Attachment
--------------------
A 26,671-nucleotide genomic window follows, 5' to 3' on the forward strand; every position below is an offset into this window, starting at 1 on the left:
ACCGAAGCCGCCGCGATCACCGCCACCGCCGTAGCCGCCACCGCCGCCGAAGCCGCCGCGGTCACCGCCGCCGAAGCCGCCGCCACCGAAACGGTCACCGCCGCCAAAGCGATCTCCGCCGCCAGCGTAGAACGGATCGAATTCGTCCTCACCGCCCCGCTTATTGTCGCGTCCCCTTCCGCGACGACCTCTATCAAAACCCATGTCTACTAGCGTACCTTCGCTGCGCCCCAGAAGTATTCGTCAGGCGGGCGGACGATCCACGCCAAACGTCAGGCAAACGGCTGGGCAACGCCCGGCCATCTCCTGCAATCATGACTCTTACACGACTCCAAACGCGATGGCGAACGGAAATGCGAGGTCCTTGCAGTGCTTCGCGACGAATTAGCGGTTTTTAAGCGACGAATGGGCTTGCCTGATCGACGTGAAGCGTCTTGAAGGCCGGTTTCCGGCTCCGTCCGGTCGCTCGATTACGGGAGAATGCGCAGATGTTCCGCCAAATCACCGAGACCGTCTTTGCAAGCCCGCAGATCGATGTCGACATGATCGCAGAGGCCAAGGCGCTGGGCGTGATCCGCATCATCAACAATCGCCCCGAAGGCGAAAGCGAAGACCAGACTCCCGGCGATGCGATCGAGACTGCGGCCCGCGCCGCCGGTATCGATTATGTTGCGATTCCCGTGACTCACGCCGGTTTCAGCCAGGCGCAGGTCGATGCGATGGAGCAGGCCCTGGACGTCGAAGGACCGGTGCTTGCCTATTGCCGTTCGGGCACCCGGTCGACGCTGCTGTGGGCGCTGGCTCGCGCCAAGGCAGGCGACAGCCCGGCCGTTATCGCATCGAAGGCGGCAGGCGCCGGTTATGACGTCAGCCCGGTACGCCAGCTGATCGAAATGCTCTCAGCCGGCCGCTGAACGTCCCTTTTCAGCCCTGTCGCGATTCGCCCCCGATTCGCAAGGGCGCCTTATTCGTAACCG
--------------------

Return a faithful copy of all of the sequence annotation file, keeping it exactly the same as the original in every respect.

A 26,671-nucleotide genomic window follows, 5' to 3' on the forward strand; every position below is an offset into this window, starting at 1 on the left:
ACCGAAGCCGCCGCGATCACCGCCACCGCCGTAGCCGCCACCGCCGCCGAAGCCGCCGCGGTCACCGCCGCCGAAGCCGCCGCCACCGAAACGGTCACCGCCGCCAAAGCGATCTCCGCCGCCAGCGTAGAACGGATCGAATTCGTCCTCACCGCCCCGCTTATTGTCGCGTCCCCTTCCGCGACGACCTCTATCAAAACCCATGTCTACTAGCGTACCTTCGCTGCGCCCCAGAAGTATTCGTCAGGCGGGCGGACGATCCACGCCAAACGTCAGGCAAACGGCTGGGCAACGCCCGGCCATCTCCTGCAATCATGACTCTTACACGACTCCAAACGCGATGGCGAACGGAAATGCGAGGTCCTTGCAGTGCTTCGCGACGAATTAGCGGTTTTTAAGCGACGAATGGGCTTGCCTGATCGACGTGAAGCGTCTTGAAGGCCGGTTTCCGGCTCCGTCCGGTCGCTCGATTACGGGAGAATGCGCAGATGTTCCGCCAAATCACCGAGACCGTCTTTGCAAGCCCGCAGATCGATGTCGACATGATCGCAGAGGCCAAGGCGCTGGGCGTGATCCGCATCATCAACAATCGCCCCGAAGGCGAAAGCGAAGACCAGACTCCCGGCGATGCGATCGAGACTGCGGCCCGCGCCGCCGGTATCGATTATGTTGCGATTCCCGTGACTCACGCCGGTTTCAGCCAGGCGCAGGTCGATGCGATGGAGCAGGCCCTGGACGTCGAAGGACCGGTGCTTGCCTATTGCCGTTCGGGCACCCGGTCGACGCTGCTGTGGGCGCTGGCTCGCGCCAAGGCAGGCGACAGCCCGGCCGTTATCGCATCGAAGGCGGCAGGCGCCGGTTATGACGTCAGCCCGGTACGCCAGCTGATCGAAATGCTCTCAGCCGGCCGCTGAACGTCCCTTTTCAGCCCTGTCGCGATTCGCCCCCGATTCGCAAGGGCGCCTTATTCGTAACCG